When the pandemic hit Ireland and we all withdrew to our caves of isolation I had to figure out a strategy to redefine the project, so I developed an experimental series of online interactions with artists and art collectives.

I used Instagram as a platform to connect with the participating artists and to display the project’s progress. There have been numerous interpretations of these exchanges manifesting in moving image, drawing, photography, painting and live Zoom performances.

 

How do theatre workshops work for artists?

TO has many manifestations. I often take a meditative approach, no-one is put on the spot as that would be counter-productive. The workshops are very much process focused. They are malleable and are centered around the participants and their practices. I often bastardize Boal’s methods specifically his Image Theatre techniques in order to better relate the process to visual arts practice.

In addition to Boal’s methods, I encouraged the use of video and photography throughout many of the exercises not only as a means of documentation for the artists but also as a conscious mechanism that consolidates each collaborative exercise into a considered unified visual artistic expression. The workshops are essentially an extension of the artist’s studio practice pulled through the filter of TO.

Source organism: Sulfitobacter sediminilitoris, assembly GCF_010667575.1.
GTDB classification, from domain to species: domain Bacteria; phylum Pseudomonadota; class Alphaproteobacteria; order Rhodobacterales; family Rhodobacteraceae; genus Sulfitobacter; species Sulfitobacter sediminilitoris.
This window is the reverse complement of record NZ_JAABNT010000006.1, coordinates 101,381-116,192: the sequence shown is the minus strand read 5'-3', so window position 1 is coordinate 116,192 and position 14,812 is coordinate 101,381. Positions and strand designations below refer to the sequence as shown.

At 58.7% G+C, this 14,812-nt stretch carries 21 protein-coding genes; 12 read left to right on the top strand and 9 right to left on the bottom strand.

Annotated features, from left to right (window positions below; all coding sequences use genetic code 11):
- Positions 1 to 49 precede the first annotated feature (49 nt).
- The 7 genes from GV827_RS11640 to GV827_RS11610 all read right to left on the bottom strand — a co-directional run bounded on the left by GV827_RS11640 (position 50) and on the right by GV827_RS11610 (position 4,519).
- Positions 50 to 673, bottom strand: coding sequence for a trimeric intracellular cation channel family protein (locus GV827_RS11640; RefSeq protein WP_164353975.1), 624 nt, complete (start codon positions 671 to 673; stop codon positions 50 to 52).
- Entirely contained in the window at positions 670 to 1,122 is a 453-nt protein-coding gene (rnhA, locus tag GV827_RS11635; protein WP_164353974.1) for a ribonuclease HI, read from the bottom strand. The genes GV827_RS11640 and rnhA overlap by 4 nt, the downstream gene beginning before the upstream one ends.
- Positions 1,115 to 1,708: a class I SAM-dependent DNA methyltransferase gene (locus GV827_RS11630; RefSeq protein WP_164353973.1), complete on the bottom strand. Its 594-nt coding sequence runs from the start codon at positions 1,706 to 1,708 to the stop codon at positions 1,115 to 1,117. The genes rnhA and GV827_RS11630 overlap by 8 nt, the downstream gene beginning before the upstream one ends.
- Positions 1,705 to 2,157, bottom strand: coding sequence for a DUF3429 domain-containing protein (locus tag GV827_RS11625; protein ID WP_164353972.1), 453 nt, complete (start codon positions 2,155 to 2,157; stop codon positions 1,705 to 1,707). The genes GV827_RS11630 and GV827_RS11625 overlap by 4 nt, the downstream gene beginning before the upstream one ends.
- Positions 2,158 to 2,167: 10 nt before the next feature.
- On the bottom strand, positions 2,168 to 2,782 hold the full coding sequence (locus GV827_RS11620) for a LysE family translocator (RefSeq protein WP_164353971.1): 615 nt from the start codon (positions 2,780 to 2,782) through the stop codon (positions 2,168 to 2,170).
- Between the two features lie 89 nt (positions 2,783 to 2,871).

Who are Non-Artists?

Essentially an individual who doesn’t identify as an artist. The project has two distinct facets interconnected through a collaborative active research approach. Beyond working with artists GFANA will engage with a broad scope of groups, extending community-led interactions and centering non-artists and their narratives through collaboration.

The project offers a platform for shared usership and an exchange of knowledge through active participation. The aim is to create a model that encourages engagement in contemporary art as praxis between artists & the community.

 

What’s next for the project?

GFANA are excited about a new collaboration with Creative Ireland and Offaly Arts Office called The Museum of Everyone which we launch on Culture Night with an open call for artists to head up a project with us and receive funding of up to €3000. I am also liaising with a number of educational institutions that are interested in the project from a pedagogical perspective.

We are probably most excited about our upcoming project that will create a platform for artists and asylum seekers to develop work. An exhibition of GFANA is in the works due to take place in 2021, climate permitting.

Brendan Fox is an artist/writer/curator based in Dublin & Rome. Check out @gamesforartistsandnonartists on Instagram or contact GFANA  at gamesforartistandnonartists@gmail.com.

Image Credits:

Image with Elaine Grainger and Helen MacMahon by artist Sarah Edmondson composed during GAFANA at IMMA.

Artists Dominique Crowley, Maria Del Buey, Orlaith Phelan and Eimear Regan at a GFANA workshop at IMMA.

Ella Bertilsson of Child Naming Ceremony performing on Zoom as part of GFANA (2020).